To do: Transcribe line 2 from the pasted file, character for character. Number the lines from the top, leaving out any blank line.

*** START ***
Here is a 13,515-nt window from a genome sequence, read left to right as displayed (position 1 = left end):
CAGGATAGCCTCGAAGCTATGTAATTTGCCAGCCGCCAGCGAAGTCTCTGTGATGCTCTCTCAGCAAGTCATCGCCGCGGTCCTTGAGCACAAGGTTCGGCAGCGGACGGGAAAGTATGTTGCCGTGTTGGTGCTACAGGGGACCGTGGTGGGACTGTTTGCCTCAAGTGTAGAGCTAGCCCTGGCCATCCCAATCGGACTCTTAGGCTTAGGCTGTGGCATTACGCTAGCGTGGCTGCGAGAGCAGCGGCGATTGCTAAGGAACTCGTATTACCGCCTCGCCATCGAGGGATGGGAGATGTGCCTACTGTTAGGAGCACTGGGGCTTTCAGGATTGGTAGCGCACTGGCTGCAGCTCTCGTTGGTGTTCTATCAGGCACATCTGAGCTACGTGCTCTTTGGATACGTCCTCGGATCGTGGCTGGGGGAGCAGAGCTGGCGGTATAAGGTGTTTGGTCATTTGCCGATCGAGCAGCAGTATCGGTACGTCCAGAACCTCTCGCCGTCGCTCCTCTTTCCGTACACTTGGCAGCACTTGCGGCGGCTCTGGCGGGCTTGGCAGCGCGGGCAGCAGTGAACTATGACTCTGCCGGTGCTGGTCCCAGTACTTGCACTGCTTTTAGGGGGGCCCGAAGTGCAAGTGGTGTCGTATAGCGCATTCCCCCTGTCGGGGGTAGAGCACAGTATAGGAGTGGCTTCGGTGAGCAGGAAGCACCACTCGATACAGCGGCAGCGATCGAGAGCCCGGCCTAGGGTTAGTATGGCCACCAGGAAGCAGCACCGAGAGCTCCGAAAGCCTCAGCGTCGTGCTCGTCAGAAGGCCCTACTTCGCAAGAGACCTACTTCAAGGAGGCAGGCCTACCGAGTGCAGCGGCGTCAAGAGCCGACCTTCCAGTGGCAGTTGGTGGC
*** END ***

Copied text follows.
CAGGATAGCCTCGAAGCTATGTAATTTGCCAGCCGCCAGCGAAGTCTCTGTGATGCTCTCTCAGCAAGTCATCGCCGCGGTCCTTGAGCACAAGGTTCGGCAGCGGACGGGAAAGTATGTTGCCGTGTTGGTGCTACAGGGGACCGTGGTGGGACTGTTTGCCTCAAGTGTAGAGCTAGCCCTGGCCATCCCAATCGGACTCTTAGGCTTAGGCTGTGGCATTACGCTAGCGTGGCTGCGAGAGCAGCGGCGATTGCTAAGGAACTCGTATTACCGCCTCGCCATCGAGGGATGGGAGATGTGCCTACTGTTAGGAGCACTGGGGCTTTCAGGATTGGTAGCGCACTGGCTGCAGCTCTCGTTGGTGTTCTATCAGGCACATCTGAGCTACGTGCTCTTTGGATACGTCCTCGGATCGTGGCTGGGGGAGCAGAGCTGGCGGTATAAGGTGTTTGGTCATTTGCCGATCGAGCAGCAGTATCGGTACGTCCAGAACCTCTCGCCGTCGCTCCTCTTTCCGTACACTTGGCAGCACTTGCGGCGGCTCTGGCGGGCTTGGCAGCGCGGGCAGCAGTGAACTATGACTCTGCCGGTGCTGGTCCCAGTACTTGCACTGCTTTTAGGGGGGCCCGAAGTGCAAGTGGTGTCGTATAGCGCATTCCCCCTGTCGGGGGTAGAGCACAGTATAGGAGTGGCTTCGGTGAGCAGGAAGCACCACTCGATACAGCGGCAGCGATCGAGAGCCCGGCCTAGGGTTAGTATGGCCACCAGGAAGCAGCACCGAGAGCTCCGAAAGCCTCAGCGTCGTGCTCGTCAGAAGGCCCTACTTCGCAAGAGACCTACTTCAAGGAGGCAGGCCTACCGAGTGCAGCGGCGTCAAGAGCCGACCTTCCAGTGGCAGTTGGTGGC